Right now, Marvel Comics is in the midst of a massive, company-wide event called Civil War II. Unlike the previous Civil War, this one has Iron Man facing off against Captain Marvel after the death of someone close to both of them -- a death that may have been prevented. It seems that no character will escape this second Civil War without being affected in some way, and She-Hulk, aka Jennifer Walters, is no exception.
Before you forge ahead, be warned that there are going to be several spoilers for Civil War II. If you aren't up to date on the event, proceed with caution.
Civil War II has not been kind to any character involved, and Jennifer Walters is no exception. She was gravely injured very early on in the event and spent most of it in a coma. While she was recovering, her cousin, Bruce Banner/Hulk was killed by Hawkeye, a former teammate, under questionable circumstances. When she woke, she found herself covered in scars and feeling not quite herself.
Walters' recovery from these emotional and physical scars will be the focus of the relaunched Hulk series, beginning in December. She will no longer be known as She-Hulk and will, instead, adopt the mantle of her now-deceased cousin. Early art suggests that the damage that put her in a coma will have permanently affected her. Her skin is no longer green, but instead a dull gray with bright green scars. While there are shake ups in name and appearance, Walters will still return to her law practice and will continue fighting for good as a superhero.
The series will be penned by Mariko Tamaki, known for her award-winning book This One Summer and for her work on the Tomb Raider comic series. She is a skilled storyteller who can craft clever, emotional, and complex characters while telling interesting and thoughtful stories. She'll be joined by artist Nico Leon, who has worked on Ms. Marvel and Spider-Man. He is particularly skilled at capturing action while still focusing on the expressive features of the characters involved.
The choice of a writer and artist team who have the ability to bring some heavy issues to the page wasn't an accident. While the She-Hulk title often contained "light-hearted stories about a Jennifer Walters who is at peace with herself and in full control of her powers", Hulk will have a much different tone. The focus of Hulk will be on Walters as she processes the trauma she's endured, complete with "the anxiety and anger, sometimes self-destructive, that comes along with it". Editor-in-chief Axel Alonso says that, "if there is a light at the end of the tunnel, Jen is going to have to search hard for it".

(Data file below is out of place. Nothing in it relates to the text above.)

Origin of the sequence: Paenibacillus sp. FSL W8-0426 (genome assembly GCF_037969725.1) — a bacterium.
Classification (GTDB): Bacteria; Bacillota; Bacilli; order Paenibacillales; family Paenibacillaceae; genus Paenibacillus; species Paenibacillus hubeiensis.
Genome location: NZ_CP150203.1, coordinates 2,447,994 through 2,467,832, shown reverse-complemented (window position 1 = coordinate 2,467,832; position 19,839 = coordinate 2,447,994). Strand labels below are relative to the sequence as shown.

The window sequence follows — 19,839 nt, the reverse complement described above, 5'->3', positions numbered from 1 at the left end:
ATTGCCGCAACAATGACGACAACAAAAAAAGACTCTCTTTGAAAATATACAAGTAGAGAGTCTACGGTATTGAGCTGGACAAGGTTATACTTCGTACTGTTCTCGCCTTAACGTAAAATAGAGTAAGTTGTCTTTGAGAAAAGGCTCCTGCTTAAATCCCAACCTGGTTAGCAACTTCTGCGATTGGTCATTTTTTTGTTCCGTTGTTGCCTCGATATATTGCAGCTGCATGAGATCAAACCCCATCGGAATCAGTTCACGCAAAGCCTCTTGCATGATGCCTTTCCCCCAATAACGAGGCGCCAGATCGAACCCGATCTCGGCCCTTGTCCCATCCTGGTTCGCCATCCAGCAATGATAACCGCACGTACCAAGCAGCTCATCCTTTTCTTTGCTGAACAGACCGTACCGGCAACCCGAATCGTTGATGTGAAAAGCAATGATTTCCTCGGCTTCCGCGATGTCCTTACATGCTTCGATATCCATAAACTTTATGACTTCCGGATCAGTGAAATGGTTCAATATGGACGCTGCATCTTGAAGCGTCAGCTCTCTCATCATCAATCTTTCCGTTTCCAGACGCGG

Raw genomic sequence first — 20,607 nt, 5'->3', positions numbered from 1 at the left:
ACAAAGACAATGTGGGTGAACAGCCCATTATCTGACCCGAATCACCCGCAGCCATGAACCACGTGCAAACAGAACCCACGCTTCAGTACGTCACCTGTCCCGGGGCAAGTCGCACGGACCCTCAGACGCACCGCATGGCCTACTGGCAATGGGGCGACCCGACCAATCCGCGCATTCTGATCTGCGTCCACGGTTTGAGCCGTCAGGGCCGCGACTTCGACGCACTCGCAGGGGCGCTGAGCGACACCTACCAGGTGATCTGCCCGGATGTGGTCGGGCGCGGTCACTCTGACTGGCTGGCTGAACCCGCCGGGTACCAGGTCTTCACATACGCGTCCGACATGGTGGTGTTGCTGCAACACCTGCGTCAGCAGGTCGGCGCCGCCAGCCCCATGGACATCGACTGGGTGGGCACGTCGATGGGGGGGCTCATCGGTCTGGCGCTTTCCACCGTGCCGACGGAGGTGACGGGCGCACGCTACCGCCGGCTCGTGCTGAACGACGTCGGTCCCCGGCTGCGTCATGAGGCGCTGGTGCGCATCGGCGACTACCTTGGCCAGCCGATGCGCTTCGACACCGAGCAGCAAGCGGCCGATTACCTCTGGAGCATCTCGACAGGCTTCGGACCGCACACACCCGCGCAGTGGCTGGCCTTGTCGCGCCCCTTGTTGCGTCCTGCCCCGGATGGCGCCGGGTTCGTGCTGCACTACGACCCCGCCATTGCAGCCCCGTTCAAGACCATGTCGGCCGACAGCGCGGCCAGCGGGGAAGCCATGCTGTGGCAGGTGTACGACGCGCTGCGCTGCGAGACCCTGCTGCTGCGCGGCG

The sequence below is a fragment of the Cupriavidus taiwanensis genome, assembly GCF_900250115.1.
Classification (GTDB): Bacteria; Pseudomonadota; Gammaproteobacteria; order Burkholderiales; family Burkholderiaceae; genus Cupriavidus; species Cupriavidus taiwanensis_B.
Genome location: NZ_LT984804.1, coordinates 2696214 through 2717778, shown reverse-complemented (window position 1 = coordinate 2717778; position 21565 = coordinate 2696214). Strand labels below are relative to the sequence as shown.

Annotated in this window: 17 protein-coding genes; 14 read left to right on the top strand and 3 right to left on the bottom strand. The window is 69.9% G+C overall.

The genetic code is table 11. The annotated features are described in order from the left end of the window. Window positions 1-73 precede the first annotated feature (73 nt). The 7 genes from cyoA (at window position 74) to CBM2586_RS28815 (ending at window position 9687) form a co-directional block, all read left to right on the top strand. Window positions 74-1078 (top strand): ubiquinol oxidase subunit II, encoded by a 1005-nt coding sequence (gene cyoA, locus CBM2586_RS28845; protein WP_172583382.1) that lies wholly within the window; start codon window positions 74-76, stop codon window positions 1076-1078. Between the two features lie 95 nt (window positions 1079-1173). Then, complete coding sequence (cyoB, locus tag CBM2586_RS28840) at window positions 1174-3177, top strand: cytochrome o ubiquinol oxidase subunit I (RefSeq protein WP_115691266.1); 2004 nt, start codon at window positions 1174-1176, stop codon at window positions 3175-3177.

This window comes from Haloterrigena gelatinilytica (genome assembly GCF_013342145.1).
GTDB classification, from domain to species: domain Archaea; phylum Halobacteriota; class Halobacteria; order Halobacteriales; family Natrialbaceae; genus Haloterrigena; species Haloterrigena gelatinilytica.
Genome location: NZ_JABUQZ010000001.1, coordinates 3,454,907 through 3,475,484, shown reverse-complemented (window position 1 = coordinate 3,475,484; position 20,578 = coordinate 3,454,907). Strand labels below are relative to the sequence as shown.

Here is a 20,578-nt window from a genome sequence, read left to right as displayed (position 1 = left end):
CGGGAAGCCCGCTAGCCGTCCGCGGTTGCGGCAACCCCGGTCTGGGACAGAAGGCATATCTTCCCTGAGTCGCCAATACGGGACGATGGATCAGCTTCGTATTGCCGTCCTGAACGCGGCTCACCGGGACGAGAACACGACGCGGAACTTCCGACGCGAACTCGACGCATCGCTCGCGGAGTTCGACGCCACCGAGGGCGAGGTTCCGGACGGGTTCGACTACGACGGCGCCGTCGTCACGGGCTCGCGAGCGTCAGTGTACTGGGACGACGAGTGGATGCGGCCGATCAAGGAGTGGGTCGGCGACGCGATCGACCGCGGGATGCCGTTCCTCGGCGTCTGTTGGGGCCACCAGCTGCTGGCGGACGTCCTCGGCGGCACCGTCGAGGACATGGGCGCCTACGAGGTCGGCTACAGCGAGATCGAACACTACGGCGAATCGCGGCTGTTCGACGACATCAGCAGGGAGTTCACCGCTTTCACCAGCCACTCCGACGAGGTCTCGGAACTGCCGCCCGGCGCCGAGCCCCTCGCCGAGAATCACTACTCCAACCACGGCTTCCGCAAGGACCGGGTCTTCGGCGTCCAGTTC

Tamaki echoed Alonso's sentiments about the tone of the title, saying that "Jen is absolutely shaped by the trauma she's experienced". She said that she was inspired by thinking how people deal with traumatic events, and how these events can, in some cases, shape our lives.
Some readers, especially those who have suffered their own traumas, may be a bit worried about how the series will handle such a sensitive topic. It seems, though, that readers will have nothing to fear. Leon says that he understands how important the topic is, telling AV Club that "it is a serious topic and it needs our most careful approach". Based on Tamaki's prior treatment of delicate issues and Leon's ability to capture nuance as well as action, it looks like Walters is in good hands. Hulk #1 hits stores in December of 2016.